Push notifications can be useful, of course, but they must be specifically targeted. Helpful push notifications are personalized and relevant, according to Localytics. We believe that relevant and specifically targeted push notifications are a nice addition to multichannel mobile engagement. In fact, our Mobile World Congress survey noted that 42% of the respondents are considering push notifications as one of their channels.
Then there are the newest engagement channels: Chat apps or IP Messaging apps. Certainly, WhatsApp is one of the most popular for P2P in many countries; however, WhatsApp has not yet evolved to a valid consumer engagement channel – even though this capability is hinted to be coming soon. That leaves various regional favorites, such as WeChat (popular and heavily used in China) and Facebook Messenger. Many of these make very good use of chatbots – some very simple, others with an extensive artificial intelligence engine managing the conversation. In fact, there is a movement to make chatbots even smarter and more useful and available to multiple channels – even including SMS.
Chatbot-based solutions imply a new and growing engagement model called conversational engagement. Conversational engagement enables the user to type and expect to receive a response based on the chatbot’s recognition of the user’s intent. Chatbots may be deployed using SMS; however, they are most commonly incorporated with IP messaging chat apps such as Facebook Messenger.
Conversational engagement has the potential, especially with standards-based messaging such as SMS and soon RCS (which we’ll discuss below), to be useful by reducing the need for businesses to require users to download and use a mobile app. In many cases, all a business needs to fully engage with users is a chatbot-based interface.
With RCS (rich communications service) conversational engagement takes on a whole new meaning. Recently, the GSMA has begun releasing a common standard, called Universal Profile, that will standardize RCS more effectively. Additionally, this time RCS is being pushed as a new A2P channel vs. P2P (although it works fine in a P2P setting). I will write a more detailed post about A2P RCS soon. As RCS is standards-based from the GSMA, some of postulate that it is the “new” or“next generation” SMS. This is true, but until it is supported on every mobile device like SMS, I would hesitate to give it that designation.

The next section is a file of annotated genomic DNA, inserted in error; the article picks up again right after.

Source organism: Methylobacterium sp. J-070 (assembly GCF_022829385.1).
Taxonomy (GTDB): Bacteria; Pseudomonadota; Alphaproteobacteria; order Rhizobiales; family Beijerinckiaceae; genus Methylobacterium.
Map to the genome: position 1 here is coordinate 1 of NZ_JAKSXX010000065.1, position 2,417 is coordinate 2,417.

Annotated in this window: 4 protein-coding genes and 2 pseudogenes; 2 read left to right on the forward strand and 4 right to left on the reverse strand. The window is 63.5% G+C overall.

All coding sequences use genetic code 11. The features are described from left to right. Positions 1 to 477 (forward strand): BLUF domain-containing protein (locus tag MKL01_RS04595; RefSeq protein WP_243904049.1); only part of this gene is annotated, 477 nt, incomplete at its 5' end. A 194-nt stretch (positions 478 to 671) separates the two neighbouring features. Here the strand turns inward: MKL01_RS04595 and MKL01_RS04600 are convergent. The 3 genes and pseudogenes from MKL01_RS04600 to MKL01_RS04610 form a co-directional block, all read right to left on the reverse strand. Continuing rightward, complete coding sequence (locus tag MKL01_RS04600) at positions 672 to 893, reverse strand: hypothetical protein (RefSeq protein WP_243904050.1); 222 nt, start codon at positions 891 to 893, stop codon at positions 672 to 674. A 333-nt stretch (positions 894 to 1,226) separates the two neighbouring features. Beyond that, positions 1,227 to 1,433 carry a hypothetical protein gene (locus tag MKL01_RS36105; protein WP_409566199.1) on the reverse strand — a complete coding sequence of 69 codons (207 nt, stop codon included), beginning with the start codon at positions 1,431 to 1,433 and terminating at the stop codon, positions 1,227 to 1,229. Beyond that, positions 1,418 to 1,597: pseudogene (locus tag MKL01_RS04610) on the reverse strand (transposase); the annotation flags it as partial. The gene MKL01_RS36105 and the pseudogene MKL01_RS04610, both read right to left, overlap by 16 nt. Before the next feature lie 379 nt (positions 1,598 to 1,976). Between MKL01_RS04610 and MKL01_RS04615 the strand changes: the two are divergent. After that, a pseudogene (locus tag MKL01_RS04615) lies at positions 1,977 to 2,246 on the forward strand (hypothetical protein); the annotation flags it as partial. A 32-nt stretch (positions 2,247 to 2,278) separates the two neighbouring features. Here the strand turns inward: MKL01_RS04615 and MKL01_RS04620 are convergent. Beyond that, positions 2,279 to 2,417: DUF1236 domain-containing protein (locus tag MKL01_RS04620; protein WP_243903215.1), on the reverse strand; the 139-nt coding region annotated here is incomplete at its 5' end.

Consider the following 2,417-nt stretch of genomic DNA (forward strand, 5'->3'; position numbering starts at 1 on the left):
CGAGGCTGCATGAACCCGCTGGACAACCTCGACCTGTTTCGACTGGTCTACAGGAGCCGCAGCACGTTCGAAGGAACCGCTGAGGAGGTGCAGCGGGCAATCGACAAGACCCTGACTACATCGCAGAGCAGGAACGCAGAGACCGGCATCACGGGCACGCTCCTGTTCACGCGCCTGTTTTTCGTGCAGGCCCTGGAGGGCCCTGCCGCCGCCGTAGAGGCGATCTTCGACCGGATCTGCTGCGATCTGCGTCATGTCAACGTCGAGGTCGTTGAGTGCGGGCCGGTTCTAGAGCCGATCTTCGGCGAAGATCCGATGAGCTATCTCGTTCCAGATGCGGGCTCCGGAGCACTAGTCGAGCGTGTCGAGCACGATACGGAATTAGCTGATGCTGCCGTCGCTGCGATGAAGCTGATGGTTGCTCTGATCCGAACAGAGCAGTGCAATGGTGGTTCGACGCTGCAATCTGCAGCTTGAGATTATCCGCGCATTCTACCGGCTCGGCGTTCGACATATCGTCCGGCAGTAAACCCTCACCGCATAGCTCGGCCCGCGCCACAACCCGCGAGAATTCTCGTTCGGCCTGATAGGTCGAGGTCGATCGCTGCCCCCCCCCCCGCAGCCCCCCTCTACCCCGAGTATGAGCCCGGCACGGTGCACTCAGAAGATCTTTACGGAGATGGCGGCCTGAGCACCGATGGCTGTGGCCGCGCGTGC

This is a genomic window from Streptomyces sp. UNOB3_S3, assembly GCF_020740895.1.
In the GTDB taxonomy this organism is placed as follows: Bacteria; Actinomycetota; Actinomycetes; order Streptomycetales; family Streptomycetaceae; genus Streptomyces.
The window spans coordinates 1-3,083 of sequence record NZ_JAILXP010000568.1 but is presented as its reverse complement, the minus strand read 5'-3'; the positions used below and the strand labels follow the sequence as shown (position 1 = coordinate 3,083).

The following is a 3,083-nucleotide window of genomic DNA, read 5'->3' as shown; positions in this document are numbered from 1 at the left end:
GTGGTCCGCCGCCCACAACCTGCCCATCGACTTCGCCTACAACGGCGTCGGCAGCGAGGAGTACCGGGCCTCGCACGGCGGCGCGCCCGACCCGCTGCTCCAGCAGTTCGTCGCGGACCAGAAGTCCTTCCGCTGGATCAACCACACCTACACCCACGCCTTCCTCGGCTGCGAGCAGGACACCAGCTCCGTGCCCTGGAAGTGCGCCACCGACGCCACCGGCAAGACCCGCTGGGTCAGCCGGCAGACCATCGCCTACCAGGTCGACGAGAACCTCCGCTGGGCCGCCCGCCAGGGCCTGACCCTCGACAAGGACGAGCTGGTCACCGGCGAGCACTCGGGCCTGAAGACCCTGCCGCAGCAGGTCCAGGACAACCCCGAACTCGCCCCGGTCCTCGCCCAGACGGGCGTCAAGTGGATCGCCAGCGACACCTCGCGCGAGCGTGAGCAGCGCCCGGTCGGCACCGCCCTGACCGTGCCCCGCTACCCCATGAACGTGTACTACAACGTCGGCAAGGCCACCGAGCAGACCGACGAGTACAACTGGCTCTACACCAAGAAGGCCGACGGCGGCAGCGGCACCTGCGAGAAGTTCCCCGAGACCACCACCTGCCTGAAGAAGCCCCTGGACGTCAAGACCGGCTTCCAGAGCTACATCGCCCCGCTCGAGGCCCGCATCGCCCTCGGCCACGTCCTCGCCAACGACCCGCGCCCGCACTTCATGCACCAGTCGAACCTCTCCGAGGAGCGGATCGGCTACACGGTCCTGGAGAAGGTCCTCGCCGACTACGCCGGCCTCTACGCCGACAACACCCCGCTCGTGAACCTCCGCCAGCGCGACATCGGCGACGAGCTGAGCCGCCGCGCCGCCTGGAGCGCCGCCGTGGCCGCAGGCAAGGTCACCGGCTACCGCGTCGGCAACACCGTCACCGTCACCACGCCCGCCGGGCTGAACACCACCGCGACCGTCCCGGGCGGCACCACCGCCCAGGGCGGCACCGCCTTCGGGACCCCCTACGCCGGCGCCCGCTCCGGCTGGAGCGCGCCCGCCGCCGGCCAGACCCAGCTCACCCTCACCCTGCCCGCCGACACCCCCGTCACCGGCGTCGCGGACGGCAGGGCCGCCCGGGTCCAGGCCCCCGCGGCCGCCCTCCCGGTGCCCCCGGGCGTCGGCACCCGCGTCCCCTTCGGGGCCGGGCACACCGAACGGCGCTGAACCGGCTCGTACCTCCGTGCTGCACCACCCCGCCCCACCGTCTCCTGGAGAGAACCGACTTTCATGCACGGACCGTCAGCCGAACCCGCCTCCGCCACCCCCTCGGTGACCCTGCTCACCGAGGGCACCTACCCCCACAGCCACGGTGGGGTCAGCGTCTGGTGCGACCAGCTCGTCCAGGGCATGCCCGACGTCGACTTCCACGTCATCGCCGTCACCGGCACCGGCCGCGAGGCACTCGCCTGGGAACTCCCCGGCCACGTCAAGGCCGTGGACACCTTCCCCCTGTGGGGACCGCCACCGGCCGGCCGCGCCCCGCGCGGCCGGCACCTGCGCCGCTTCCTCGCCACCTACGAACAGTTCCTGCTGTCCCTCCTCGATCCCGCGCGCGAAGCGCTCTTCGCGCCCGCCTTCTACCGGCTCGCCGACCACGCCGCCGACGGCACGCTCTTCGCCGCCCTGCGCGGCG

One other thing to note: In combination with Google, which is a major sponsor of RCS Business Messaging, many key global messaging providers now participate with Google to create RCS-based engagement with a variety of global brands to jump-start this process.
SMS remains standing at the top of all these messaging-based engagement methods. In virtually all cases, SMS still come out ahead in terms of reach, ease of implementation options, and even price. In markets where P2P is almost always WhatsApp, users still turn to SMS for their A2P alerts. In some markets, such as the U.S., SMS is now being used as a direct customer support channel. Take Wendy’s, for example. The back of every receipt reads, “to talk to a real person, in Ohio, text or call 1-800-624-8140.”
Customer support through messaging, whether SMS, chat apps, or even in-app is becoming more prevalent; however, combining voice and text on a well-known phone number really only happens with SMS.
So, will SMS go the way of the fax machine? Not for a long time, if analysts, messaging providers, and businesses that rely on it have anything say. We believe that SMS, selectively coupled with a growing variety of other channels make up a perfect mobile engagement solution, will remain well into the next decade.
For more insight on mobile strategies, see Building A Mobile Culture In A Mobile-First World.